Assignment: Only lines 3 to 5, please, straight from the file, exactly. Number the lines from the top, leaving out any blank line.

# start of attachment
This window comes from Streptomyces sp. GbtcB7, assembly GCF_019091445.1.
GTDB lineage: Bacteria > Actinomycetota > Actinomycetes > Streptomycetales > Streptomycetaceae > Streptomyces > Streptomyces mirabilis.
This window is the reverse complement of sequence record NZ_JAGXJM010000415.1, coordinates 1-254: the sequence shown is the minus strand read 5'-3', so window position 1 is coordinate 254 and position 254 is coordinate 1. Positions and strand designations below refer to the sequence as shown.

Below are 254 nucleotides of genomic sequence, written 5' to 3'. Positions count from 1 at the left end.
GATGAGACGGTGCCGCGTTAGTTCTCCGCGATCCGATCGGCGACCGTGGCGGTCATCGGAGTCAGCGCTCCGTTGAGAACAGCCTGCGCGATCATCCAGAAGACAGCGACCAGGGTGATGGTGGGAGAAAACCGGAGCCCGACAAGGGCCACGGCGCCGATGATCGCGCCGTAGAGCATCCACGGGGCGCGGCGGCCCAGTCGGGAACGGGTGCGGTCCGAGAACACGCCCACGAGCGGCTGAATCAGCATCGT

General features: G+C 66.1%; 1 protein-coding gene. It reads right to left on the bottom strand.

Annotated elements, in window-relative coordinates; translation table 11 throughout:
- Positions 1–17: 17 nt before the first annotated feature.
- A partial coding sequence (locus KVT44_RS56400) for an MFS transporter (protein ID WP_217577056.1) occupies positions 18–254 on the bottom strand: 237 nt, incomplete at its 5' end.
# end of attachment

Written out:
This window is the reverse complement of sequence record NZ_JAGXJM010000415.1, coordinates 1-254: the sequence shown is the minus strand read 5'-3', so window position 1 is coordinate 254 and position 254 is coordinate 1. Positions and strand designations below refer to the sequence as shown.

Below are 254 nucleotides of genomic sequence, written 5' to 3'. Positions count from 1 at the left end.
GATGAGACGGTGCCGCGTTAGTTCTCCGCGATCCGATCGGCGACCGTGGCGGTCATCGGAGTCAGCGCTCCGTTGAGAACAGCCTGCGCGATCATCCAGAAGACAGCGACCAGGGTGATGGTGGGAGAAAACCGGAGCCCGACAAGGGCCACGGCGCCGATGATCGCGCCGTAGAGCATCCACGGGGCGCGGCGGCCCAGTCGGGAACGGGTGCGGTCCGAGAACACGCCCACGAGCGGCTGAATCAGCATCGT